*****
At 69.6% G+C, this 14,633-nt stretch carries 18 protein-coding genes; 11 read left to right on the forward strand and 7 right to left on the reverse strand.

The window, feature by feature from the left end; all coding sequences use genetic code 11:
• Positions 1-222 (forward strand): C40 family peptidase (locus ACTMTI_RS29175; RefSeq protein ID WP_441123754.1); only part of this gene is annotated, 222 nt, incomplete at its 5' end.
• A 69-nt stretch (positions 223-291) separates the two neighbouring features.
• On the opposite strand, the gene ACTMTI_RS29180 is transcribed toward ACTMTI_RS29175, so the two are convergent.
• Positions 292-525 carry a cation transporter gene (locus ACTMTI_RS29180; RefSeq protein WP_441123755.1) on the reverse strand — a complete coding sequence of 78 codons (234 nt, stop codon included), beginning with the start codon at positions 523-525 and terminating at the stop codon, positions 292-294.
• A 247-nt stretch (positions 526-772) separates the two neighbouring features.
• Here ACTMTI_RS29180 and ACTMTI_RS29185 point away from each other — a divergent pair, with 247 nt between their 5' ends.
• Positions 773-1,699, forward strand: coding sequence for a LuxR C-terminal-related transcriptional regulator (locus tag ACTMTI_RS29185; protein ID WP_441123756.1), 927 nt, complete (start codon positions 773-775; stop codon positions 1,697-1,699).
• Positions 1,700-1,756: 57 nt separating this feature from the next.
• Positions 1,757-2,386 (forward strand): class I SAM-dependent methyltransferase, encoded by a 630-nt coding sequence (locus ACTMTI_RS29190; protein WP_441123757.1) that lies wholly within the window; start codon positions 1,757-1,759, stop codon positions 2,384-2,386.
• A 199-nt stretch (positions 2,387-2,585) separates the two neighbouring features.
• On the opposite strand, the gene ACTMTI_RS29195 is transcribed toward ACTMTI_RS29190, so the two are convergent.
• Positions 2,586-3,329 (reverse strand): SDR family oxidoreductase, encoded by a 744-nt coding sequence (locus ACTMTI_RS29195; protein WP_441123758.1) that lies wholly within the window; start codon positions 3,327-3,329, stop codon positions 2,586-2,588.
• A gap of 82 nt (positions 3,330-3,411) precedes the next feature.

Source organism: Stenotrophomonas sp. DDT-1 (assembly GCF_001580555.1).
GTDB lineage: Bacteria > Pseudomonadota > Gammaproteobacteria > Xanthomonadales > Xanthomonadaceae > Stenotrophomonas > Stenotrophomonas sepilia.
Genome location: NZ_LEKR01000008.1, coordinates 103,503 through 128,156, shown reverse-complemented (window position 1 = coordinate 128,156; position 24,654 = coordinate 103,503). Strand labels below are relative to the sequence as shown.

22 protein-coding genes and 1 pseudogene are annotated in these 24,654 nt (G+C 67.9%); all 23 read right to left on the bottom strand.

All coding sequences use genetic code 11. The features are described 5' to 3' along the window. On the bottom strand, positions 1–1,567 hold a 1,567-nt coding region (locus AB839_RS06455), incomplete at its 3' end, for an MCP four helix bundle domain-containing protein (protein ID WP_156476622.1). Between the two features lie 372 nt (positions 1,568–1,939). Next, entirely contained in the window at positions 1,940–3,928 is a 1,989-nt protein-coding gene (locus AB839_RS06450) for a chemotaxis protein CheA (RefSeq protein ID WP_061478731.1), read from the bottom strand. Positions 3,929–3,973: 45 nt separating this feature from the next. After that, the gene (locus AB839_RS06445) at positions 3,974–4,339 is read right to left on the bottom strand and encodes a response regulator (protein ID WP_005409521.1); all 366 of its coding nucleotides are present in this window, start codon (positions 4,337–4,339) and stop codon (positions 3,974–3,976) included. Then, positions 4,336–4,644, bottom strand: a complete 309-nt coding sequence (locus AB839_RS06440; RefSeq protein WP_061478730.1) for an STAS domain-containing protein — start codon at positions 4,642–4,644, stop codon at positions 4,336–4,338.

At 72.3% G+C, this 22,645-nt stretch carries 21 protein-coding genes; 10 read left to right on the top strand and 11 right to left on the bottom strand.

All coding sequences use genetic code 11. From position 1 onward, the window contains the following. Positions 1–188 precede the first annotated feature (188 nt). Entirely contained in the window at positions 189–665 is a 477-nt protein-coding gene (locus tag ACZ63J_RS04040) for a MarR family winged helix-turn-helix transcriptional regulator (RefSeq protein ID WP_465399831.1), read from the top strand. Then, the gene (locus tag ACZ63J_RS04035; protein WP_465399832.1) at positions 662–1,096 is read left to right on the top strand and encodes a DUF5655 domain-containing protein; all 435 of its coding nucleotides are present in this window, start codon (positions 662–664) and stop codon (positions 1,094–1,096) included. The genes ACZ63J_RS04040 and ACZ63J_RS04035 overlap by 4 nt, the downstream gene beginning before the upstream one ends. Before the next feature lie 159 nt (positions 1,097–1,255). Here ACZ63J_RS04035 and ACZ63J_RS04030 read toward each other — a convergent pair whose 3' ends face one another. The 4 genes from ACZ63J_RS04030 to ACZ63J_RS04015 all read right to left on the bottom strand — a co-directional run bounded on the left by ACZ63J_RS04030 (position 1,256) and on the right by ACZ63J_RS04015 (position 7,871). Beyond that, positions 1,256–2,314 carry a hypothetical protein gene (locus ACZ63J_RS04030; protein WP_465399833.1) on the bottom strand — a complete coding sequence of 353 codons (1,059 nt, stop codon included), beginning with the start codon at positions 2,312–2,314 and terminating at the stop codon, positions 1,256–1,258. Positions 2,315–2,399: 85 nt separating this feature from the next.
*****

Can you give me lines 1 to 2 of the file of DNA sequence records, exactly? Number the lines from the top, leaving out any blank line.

At 69.6% G+C, this 14,633-nt stretch carries 18 protein-coding genes; 11 read left to right on the forward strand and 7 right to left on the reverse strand.

The window, feature by feature from the left end; all coding sequences use genetic code 11: